IN THIS WEEK’S BOTTOM LINE

CONTRIBUTED BY GIELIE FOURIE| OVERBERG ASSET MANAGEMENT

The Coronavirus Disease 2019 (Covid-19), is impacting negatively on the world stock markets. It is a Black Swan event. Markets experienced one of the worst and most volatile times in history. The Dow dropped 28%. The VIX, a volatility index, spiked from a figure of 12 to 82, its highest level ever. There was blood in the streets.

A BLACK SWAN EVENT: A Black Swan event is defined as an improbable and unforeseen event. Covid-19 was a Black Swan event – nobody saw it coming. In January 2020 analysts from JP Morgan, the big American investment bank, declared the USA economy recession-proof. They learned the hard way that all the economic modelling in the world is futile if it can’t anticipate the one variable that matters most – an international shock, like Covid-19.

The Dow Jones has dropped more than 28% - firmly in bear market territory. Despite this big drop many economists think it is premature to declare a USA recession. A bear market is not a recession. What did investors do? They flocked to one of their traditional safe havens, bond markets. They drove the 10-Year Treasury Note down to an all-time low of 0.318%.

SOUTH AFRICA: SA is firmly trapped in a vice grip – on one side a technical recession, on the other side a bear market. We have had two consecutive quarters of negative growth, causing a technical recession. The JSE has dropped more than 30%, causing a bear market. We believe that we will survive and emerge stronger and wiser out of this. We have experienced recessions and bear markets before.

OUR CLIENT PORTFOLIOS: In a letter to our clients on Friday, we explained that this is not our first experience of a big market drop. Our portfolios are diversified and balanced to withstand market volatility. Our portfolios have dropped much less than the market – we have comfortably “outperformed” the market.

STRONG BALANCE SHEETS PROVIDE A MARGIN SAFETY: It is important to note that this crisis is not a financial crisis. It is an “uncertainty” crisis. Banks in the USA currently have the strongest balance sheets in history. The recession of 2008/9 was triggered by a financial crisis. Banks were in trouble. In 2008 Bear Stearns, a big investment bank, and Lehman Brothers, the fourth-largest investment bank in the USA, filed for bankruptcy. Lehman remains the biggest bankruptcy in USA history. In November 2008 USA markets dropped 25.2%.

This time is different. Balance sheets are strong. Companies like Apple and Berkshire Hathaway carry billions in cash. There are notable exceptions – the USA shale oil sector is vulnerable. Economists agree - if there is negative growth, it will “only be temporary”. The long bull-run of the Dow Jones, from 2008/9 to its peak in Feb 2020, posted a gain of 351%. By last night, 16 Mar 2020, the Dow had lost 28% from its recent peak - technically a bear market. The dark clouds have silver linings. We highlight a few positives.

POSITIVE No 1 - CORONA’S POSITIVE SPINOFF: Covid-19 has an unexpected positive spinoff. It is as if the world sees it as a force majeure, or an act of God. Several countries have declared national disasters/emergencies. Seldom before have people across different political and religious perspectives, joined hands to fight a common “enemy”. Petty differences are set aside. It has the potential of bringing people closer together. As a temporary measure, international events have been cancelled, travelling has been banned, schools are closed. If they err, they choose to err on the safe side. The public accept it in good faith. These things are unheard of. Internationally, governments are introducing emergency stimulus measures. To prevent another recession, the Federal Reserve had already cut interest rates by 50 bps. To further calm financial markets, they followed it up with another drop of 1% on Sunday, driving Interest rates down to between 0% to 0.25%. In addition, the Fed has launched a massive $700 billion quantitative easing program to shelter the economy from the effects of the virus. Sadly, due to grand corruption at the highest levels of government, SA cannot afford the luxury of stimulus packages, however modest. We hope to see an interest cut on Thursday.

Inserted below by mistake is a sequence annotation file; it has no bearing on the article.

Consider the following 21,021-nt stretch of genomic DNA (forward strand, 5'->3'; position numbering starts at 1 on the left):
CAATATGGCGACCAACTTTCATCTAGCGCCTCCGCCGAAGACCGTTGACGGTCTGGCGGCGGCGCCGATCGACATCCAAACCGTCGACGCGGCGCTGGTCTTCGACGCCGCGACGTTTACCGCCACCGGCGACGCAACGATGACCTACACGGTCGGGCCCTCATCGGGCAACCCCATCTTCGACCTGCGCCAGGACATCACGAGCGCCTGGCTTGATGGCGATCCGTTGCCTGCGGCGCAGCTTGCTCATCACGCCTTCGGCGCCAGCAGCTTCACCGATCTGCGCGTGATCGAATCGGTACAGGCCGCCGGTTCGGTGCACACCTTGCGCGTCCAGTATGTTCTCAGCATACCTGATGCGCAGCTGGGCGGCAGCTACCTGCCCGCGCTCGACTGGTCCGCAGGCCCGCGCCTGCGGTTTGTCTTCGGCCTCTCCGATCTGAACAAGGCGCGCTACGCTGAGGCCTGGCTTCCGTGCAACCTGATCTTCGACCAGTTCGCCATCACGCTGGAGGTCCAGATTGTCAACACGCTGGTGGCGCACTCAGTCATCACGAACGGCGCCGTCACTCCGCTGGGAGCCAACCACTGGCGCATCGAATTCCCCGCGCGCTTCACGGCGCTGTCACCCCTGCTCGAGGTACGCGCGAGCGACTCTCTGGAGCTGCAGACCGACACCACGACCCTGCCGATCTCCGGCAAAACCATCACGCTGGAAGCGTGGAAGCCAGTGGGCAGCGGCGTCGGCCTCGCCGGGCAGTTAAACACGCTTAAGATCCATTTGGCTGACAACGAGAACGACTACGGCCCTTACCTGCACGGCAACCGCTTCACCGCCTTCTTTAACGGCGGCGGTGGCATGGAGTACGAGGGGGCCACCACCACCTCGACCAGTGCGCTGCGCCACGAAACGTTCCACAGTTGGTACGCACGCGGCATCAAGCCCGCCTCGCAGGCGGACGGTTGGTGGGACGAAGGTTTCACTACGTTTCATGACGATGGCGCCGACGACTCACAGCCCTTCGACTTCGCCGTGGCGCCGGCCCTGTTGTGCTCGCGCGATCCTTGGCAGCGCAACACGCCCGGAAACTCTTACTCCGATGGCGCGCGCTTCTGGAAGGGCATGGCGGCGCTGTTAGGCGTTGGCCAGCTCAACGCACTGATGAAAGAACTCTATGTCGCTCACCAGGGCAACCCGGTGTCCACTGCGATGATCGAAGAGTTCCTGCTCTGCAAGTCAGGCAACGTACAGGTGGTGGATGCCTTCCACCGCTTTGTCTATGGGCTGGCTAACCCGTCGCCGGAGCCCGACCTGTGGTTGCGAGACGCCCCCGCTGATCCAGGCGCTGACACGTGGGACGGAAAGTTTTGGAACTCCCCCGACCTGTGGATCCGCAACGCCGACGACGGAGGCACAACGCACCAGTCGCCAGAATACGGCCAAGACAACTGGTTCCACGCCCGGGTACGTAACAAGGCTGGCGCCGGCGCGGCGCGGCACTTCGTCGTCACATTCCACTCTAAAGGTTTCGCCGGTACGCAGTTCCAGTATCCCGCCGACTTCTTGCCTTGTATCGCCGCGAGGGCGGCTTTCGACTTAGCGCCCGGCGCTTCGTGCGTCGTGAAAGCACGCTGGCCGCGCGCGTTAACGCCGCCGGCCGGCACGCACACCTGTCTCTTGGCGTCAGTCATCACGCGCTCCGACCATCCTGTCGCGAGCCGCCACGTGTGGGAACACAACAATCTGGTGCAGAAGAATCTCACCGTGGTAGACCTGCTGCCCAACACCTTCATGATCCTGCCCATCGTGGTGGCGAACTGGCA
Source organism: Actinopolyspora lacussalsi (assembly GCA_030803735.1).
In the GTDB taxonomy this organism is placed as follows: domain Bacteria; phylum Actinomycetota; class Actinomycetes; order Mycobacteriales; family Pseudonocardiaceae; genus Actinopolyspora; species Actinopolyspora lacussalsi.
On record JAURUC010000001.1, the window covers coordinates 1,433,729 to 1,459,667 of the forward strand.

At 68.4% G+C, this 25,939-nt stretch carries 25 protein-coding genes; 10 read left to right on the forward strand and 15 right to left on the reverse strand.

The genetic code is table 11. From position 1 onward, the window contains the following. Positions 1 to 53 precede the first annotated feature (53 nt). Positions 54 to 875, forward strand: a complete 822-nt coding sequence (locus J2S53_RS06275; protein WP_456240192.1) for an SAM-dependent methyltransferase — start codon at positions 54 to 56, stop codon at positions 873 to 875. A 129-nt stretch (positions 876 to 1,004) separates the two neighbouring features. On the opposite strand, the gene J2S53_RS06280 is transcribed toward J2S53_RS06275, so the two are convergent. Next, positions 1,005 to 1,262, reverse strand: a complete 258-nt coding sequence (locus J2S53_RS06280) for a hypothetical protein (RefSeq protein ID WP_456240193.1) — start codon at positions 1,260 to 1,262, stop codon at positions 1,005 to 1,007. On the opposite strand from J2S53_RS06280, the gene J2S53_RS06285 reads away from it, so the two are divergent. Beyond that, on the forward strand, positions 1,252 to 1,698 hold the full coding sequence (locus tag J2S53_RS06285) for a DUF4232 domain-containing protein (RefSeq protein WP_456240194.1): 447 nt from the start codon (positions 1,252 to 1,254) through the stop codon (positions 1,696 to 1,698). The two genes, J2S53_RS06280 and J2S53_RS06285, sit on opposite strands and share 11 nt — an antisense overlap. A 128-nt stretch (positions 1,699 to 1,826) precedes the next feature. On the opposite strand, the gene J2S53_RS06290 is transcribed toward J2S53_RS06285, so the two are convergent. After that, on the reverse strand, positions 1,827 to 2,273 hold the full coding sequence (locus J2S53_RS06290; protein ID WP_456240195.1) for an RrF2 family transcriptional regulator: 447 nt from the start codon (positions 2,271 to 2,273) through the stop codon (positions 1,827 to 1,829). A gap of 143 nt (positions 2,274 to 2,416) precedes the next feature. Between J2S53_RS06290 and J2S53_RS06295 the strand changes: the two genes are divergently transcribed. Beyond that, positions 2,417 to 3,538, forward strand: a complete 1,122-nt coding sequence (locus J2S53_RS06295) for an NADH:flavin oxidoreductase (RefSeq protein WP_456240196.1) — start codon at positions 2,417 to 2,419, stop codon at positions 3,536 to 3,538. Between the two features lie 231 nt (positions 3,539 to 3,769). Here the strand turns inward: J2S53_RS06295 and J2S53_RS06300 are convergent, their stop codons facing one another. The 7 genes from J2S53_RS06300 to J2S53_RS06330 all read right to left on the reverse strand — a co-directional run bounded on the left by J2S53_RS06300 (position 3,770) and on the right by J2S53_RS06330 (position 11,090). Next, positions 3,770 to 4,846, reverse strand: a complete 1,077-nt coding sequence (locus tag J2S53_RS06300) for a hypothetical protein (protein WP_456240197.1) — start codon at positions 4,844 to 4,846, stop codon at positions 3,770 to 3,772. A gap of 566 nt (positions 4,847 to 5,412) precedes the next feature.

POSITIVE No 2 – LOW OIL PRICES: Totally unrelated to Covid-19 is the big drop in the oil price. Last night Brent crude traded at $30.40 per barrel, prices last seen in March 2000, 20 years ago.We can thank Vladimir Putin for this windfall. Putin doesn’t see any merit in Opec’s strategy of cutting oil production. Putin “smells blood” in the vulnerable USA shale oil sector – he wants to close them down. Low oil prices will hit rich oil producing countries - Sasol will suffer.

But for the rest on the world, low oil prices are good news. Our industries are heavily dependent on oil. Lower oil prices will lead to lower inflation. Retail prices could drop, or they may rise at a slower rate. Consumers will have more disposable cash. Consumer spending drives 60% of our GDP. Consumer confidence will pick up. Our economy will benefit.

POSITIVE No 3 – LOW SHARE PRICES: Share prices on the JSE were low even before the start of the bear market. Today prices are 30% lower. The average dividend yield of the JSE Top 40 Index, excluding Naspers and Prosus, is 6.84%, the Earnings Yield is 9.98% and the Price Earnings ratio is 10.02. The market has not been so cheap in decades. It is a buyers’ market.

WHEN CAN WE EXPECT A RECOVERY? Typically, economists have divergent opinions. Economists, who we have learned to trust, expect it to be all over within six months. Their proviso is that no new Black Swans emerge. Finally, when economists/politicians make predictions, heed these words of USA mathematician Claude Shannon: “We know the past but cannot control it. We control the future but cannot know it.”

Read More: Overberg Market Report 17 March 2020